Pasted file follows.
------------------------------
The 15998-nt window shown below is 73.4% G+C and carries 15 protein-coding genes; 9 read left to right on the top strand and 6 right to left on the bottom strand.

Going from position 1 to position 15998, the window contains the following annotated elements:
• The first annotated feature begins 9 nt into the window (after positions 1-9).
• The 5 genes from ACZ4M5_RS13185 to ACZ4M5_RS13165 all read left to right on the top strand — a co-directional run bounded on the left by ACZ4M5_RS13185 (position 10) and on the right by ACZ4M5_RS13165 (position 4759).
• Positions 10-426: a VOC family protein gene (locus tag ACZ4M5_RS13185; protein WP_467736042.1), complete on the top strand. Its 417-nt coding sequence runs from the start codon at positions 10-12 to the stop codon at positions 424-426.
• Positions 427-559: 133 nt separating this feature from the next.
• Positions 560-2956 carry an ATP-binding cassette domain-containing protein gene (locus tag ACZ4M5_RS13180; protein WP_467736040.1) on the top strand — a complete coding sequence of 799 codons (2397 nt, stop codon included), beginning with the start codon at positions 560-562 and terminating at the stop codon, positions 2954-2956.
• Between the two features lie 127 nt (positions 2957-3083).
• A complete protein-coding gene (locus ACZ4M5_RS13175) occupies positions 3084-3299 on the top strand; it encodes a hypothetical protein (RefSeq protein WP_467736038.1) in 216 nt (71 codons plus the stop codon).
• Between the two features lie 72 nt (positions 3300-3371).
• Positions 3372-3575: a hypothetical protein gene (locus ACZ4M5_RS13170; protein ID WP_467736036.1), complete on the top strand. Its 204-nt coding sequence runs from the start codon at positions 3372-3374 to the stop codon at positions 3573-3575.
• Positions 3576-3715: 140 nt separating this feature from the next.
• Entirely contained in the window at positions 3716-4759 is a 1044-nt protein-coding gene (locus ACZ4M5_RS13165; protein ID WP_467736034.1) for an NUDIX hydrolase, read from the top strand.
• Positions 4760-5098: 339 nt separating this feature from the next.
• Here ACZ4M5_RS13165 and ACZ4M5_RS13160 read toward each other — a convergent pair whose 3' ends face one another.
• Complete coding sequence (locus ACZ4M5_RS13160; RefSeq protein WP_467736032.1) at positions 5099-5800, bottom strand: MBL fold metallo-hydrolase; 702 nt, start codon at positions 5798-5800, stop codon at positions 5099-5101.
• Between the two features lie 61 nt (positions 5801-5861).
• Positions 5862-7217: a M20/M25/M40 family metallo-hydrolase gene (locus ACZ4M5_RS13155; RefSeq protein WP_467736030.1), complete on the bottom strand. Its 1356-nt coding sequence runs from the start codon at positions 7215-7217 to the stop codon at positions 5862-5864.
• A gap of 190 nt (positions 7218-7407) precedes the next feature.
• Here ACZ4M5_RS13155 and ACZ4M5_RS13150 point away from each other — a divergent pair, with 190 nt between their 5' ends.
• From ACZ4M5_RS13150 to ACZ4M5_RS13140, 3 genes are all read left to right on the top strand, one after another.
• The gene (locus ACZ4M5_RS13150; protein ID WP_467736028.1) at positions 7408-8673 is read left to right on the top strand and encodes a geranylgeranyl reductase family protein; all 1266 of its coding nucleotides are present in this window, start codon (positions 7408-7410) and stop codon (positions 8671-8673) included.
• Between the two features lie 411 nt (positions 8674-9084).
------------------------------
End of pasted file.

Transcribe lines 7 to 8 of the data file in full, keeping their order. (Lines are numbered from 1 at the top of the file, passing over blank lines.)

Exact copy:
• Positions 560-2956 carry an ATP-binding cassette domain-containing protein gene (locus tag ACZ4M5_RS13180; protein WP_467736040.1) on the top strand — a complete coding sequence of 799 codons (2397 nt, stop codon included), beginning with the start codon at positions 560-562 and terminating at the stop codon, positions 2954-2956.
• Between the two features lie 127 nt (positions 2957-3083).